Ch. 23, V-Trooper—First Mission


The device led him along a crease in the mountain lined with conifers. Runoff from the high peaks had provided enough moisture for the trees to grow. Following the GPS directions, he walked into a valley with a grassy bottom, though the winds sifting from the peaks were like a frigid, but weightless avalanche.

Boyd took off his rucksack, found a canteen, sipped water and sat on the backpack.


She had come within minutes of tasting her blood from the crystal gem. Her appearance had distracted the Taliban soldier and saved me from being shot.


“I am here, but only in a form you cannot touch. I have chosen you as my beloved for this lifetime. I will never forsake you. You are my vampire warrior, my V-Trooper,” she said.

Her voice was not audible. It diffused through his mind and warmed his soul. How had he been chosen? What did she mean, “… this lifetime…”

Unaltered human ears wouldn’t have heard the helicopter as early as Boyd. He stood and pressed the beacon button on the GPS device.


“What’s his status now?” McCaskill said.

“He’s on a chopper coming back to base, Sir.” Vic said.

The men were standing in the Operations Center as the technicians and remote pilots were finishing their tasks.

“Don’t bring him here. Get in touch with the pilot and have him land at the MedEvac pad by the hospital. Check out a sedan and take Flynn with you to get him. Take a uniform for him. I don’t want anyone other than you, Kincaid and Flynn to see him or talk to him until he debriefs us in your office tomorrow,” McCaskill said.

“Sir, how are we going back to my headquarters?” Russell said.

“Kincaid will get a helo to taxi you back. I’ll be at your office by noon tomorrow. Since the SF and Rangers have the EGGSHELLS cargo and Dostrem in hand, I’m going
to try to catch a little slumber. After I get Boyd’s mission debrief, I have a few subjects I want to discuss with you privately.”

“Yes Sir. We’ll be ready, but can we wait until 1800 and have dinner in our dining facility before our business.”

“That’ll work. Vic, I knew you’d come through for me. I had no idea how you’d do it. Congratulations. Give my congratulations to Boyd. I’ll say it again tomorrow, but he’s phenomenal. He’ll be decorated.”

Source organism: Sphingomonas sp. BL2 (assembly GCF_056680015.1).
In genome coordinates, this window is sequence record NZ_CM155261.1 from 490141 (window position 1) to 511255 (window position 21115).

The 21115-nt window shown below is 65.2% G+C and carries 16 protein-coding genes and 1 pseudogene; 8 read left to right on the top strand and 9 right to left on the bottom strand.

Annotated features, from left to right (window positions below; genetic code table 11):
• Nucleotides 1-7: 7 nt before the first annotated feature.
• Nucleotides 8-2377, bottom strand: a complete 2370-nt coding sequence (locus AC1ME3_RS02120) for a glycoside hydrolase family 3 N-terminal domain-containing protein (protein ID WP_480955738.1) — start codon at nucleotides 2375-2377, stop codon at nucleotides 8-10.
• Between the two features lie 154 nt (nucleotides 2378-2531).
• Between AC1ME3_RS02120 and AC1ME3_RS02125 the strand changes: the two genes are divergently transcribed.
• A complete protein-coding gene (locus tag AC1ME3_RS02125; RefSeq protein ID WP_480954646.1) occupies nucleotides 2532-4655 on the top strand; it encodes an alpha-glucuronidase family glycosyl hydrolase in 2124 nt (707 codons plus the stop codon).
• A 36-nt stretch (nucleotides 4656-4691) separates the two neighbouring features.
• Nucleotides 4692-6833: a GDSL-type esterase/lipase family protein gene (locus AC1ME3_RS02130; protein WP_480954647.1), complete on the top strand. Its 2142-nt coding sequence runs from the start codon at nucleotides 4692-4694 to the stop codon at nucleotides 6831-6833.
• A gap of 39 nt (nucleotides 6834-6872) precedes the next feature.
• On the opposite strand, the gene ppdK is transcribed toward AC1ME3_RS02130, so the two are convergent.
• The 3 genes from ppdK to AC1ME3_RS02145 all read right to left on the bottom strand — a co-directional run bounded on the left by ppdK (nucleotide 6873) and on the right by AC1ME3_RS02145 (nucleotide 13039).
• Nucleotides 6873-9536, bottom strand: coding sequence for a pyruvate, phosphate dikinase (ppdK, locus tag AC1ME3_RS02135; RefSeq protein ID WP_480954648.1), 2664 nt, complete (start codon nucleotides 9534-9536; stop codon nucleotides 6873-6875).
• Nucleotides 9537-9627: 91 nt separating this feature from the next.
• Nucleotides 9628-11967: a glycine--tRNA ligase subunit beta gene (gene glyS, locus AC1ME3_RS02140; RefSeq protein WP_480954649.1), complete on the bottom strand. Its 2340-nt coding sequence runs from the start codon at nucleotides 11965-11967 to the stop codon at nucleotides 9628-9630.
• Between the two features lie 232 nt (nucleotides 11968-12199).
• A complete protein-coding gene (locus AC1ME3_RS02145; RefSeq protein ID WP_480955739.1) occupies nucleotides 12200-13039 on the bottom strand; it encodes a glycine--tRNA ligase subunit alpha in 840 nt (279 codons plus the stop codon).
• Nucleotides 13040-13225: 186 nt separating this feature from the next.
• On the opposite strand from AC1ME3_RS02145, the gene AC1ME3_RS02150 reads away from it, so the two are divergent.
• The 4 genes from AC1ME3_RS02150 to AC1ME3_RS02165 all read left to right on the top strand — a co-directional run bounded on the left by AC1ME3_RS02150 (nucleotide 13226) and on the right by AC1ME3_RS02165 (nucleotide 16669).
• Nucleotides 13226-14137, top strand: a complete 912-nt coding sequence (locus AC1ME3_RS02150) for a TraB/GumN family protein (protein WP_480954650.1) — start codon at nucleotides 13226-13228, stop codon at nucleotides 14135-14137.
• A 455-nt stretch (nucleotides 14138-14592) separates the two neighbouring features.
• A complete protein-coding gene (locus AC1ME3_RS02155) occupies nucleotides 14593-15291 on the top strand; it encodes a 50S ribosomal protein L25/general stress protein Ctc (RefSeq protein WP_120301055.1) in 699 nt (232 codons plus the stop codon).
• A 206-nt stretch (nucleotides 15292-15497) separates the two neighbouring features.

McCaskill shook Russell’s hand and left the Operations Center.

“What did the General have to say about the mission?” Flynn said.

“He wants a debrief tomorrow evening, but he’s deeply pleased at Boyd’s performance. He has some special instructions for tonight, so we’ve got to get moving.” Russell outlined the logistics of meeting Boyd and getting back to battalion

Both men began making the necessary arrangements.


“Passenger, is the asshole you’re sitting on still out?”

The question came through Boyd’s headphones as the stealth chopper was on final approach to McCaskill’s headquarters.”

“Roger. He started thrashing around a few minutes ago, so I tapped him again.”

“We’re going to drop you off at the hospital landing pad. Someone is meeting you
there. Don’t have any other info. We fly a lot of strange missions. This one is stranger than usual. Congratulations. You must’ve done well. You’re alive and don’t look too bad.”

“Just a few scratches.”

“Maybe that’s why we’re dropping you at the hospital. By the way, they want you to put on your hood before you get off. We’re taking the jerk you’re sitting on to another place. They’ll take care of him. Godspeed.”

As soon as the helicopter’s skids touched the hospital’s landing pad, Boyd slid out the door. As soon as he’d cleared the path of the blades, he waved to the pilot and the aircraft lifted and disappeared into the beginning dawn.

A green Army sedan rolled up immediately. Flynn was driving. Russell was in the front passenger’s seat.

“This is your taxi, trooper, hop in,” Flynn said.

“Thanks, can I take this thing off now?” Boyd said.

“Pull it off and let me look at you. Then change into this uniform. Congratulations, by the way. You did a fantastic job.” Russell said.

“I agree. You’re a combat trooper, now!” Flynn said.

A V-Trooper, Anna had said.

They shook his hand and slapped his shoulder. When Boyd had changed to the camouflage uniform and removed the balaclava, Russell inspected the cuts on his face.

“Should be okay. The chopper is picking us up from a hospital landing pad, after all, Russell said.

“As soon as our ride is inbound, I’ll take the car keys and leave them with the hospital’s front desk for the motor pool to pick up,” Flynn said.

“The other chopper’s on the way in,” Boyd said

Flynn glanced at Russell and received a nod. Neither of them had heard the aircraft and didn’t hear it for several more seconds.


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